|Bishop Yemba re-elected in the Congo
United Methodist Bishop David Kekumba Yemba
is now a bishop for life following his Aug. 26 re-election to oversee
the church's Central Congo Area.
A UMNS photo by Ronny Perry.
By United Methodist News Service
Aug. 27, 2008
United Methodist Bishop David Kekumba Yemba has been re-elected
to oversee the church's Central Congo Area after four years of service.
With his re-election, he is now a bishop for life.
Yemba won Aug. 26 on the third ballot by the Congo Central Conference, meeting in Kananga in the Democratic Republic of Congo.
The election had begun with three candidates, but one was
dropped with too few votes. The final ballot gave 119 votes to Yemba and
35 to the Rev. Richard Okoko, a pastor in the church's East Congo
“It was a great expression of joy to know the
people have confidence in what we have been doing and want to continue
as far as the Lord is helping,” Yemba said in an Aug. 27 telephone
interview with United Methodist News Service.
Yemba said the 2008 United Methodist General Conference held in
Fort Worth, Texas, last April set clear priorities for The United
Methodist Church to focus on leadership, strengthening congregations,
global health and fighting poverty.
“The people are expecting leadership from the church in terms
of how The United Methodist Church and our connectional system can help
us exchange experiences, ideas and to share resources.”
Yemba is the third United Methodist bishop elected or
re-elected in Africa this year. In July, Bishop Eben Nhiwatiwa was
re-elected to lead the denomination's Zimbabwe Area, and the Rev.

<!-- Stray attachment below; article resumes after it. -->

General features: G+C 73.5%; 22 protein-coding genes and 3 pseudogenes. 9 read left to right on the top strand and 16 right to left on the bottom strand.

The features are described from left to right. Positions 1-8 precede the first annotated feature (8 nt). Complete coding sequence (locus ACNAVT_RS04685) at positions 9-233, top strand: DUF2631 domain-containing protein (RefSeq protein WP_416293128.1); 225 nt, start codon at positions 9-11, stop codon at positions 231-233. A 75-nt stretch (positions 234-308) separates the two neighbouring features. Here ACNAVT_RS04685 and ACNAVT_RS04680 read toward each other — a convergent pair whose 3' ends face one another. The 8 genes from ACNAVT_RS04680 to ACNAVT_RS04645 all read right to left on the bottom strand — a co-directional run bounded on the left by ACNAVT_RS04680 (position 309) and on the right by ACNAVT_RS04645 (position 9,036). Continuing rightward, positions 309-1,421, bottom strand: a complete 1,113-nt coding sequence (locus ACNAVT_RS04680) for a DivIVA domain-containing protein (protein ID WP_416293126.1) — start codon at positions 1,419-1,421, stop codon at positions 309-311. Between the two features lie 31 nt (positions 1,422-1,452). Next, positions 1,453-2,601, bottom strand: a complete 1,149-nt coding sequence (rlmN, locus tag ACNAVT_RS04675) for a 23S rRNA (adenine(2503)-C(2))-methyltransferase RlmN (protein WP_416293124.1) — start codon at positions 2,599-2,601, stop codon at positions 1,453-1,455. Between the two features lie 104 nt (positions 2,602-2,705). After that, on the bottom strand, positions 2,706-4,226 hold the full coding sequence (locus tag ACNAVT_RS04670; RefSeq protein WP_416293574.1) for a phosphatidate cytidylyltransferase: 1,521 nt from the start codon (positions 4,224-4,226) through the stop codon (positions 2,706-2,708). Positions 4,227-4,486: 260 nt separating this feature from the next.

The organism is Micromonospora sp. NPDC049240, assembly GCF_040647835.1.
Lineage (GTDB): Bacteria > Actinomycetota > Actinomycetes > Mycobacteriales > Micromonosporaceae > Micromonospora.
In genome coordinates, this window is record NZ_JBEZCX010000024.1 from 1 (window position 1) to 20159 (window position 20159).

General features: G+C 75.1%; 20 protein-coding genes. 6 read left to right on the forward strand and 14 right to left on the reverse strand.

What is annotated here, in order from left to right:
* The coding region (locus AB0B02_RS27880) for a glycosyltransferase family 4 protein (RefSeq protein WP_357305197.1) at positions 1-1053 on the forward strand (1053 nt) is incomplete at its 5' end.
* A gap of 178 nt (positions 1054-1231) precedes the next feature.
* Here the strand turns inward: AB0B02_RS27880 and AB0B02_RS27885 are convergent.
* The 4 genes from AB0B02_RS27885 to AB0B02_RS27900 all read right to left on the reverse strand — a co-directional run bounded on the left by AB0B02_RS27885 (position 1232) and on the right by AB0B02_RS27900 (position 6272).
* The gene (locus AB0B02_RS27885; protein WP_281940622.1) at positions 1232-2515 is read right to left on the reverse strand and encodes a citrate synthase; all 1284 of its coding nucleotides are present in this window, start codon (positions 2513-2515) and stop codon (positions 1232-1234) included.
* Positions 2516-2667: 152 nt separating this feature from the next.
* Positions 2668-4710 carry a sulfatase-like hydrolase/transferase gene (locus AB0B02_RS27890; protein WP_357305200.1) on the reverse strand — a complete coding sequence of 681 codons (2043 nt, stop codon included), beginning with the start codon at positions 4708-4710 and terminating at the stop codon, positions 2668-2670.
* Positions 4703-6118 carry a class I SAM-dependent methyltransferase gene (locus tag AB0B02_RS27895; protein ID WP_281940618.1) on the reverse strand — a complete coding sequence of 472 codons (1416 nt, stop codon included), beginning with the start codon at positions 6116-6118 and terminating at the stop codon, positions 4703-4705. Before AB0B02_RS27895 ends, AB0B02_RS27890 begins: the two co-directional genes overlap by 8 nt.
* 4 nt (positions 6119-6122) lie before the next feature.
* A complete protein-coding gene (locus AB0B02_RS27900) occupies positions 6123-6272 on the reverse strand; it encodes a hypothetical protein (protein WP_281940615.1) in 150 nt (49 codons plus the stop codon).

Joaquina Filipe Nhanala was elected to oversee the Mozambique Area. On
Sept. 1, Nhanala will become the first female United Methodist bishop in
One more United Methodist bishop is expected to be elected in
Africa this year. In December, balloting is scheduled to replace
retiring Bishop Joseph Humper of Sierra Leone.
The Central Congo Area, where Yemba leads the church, is one of
the church's largest episcopal areas, with four annual conferences and
two provisional annual conferences. Together, they cover 10 out of 11
provinces in the Democratic Republic of Congo.
Yemba said it is a challenge to serve such a large area.
“The Congo has just gotten out of repeated wars and we need
people trained to deliver what is needed,” he said. “We need district
superintendents, lay people … all pledging to work together with the
When he was first elected in 2005, Yemba was a professor and
founding dean of the faculty of theology at United Methodist-related
Africa University in Zimbabwe. He replaced Bishop Fama Onema, who had
served the area for more than 30 years.
Since his election, Yemba has been an outspoken proponent of
changing the denomination's structure in an effort to make The United
Methodist Church less U.S.-centric and more global.
In an interview last fall with United Methodist Communications,
he said the change should come "in terms of services, in terms of
corners of the globe. I think this is a kind of a church we are dreaming
Yemba was on the staff of Africa University from 1990 until his
election. Prior to that, he was a senior lecturer and associate
professor at Zaire Protestant Seminary.
He has a bachelor of divinity degree from the Protestant School
of Theology of the Congo Free University at Kisangani and a doctorate
in systematic theology from the University of Strasbourg, France. He was
ordained an elder in the church's Central Congo Annual Conference in
Yemba and his wife, Henriette, have five children.
News media contact: Marta Aldrich, Nashville, Tenn., (615) 742-5470 or firstname.lastname@example.org.
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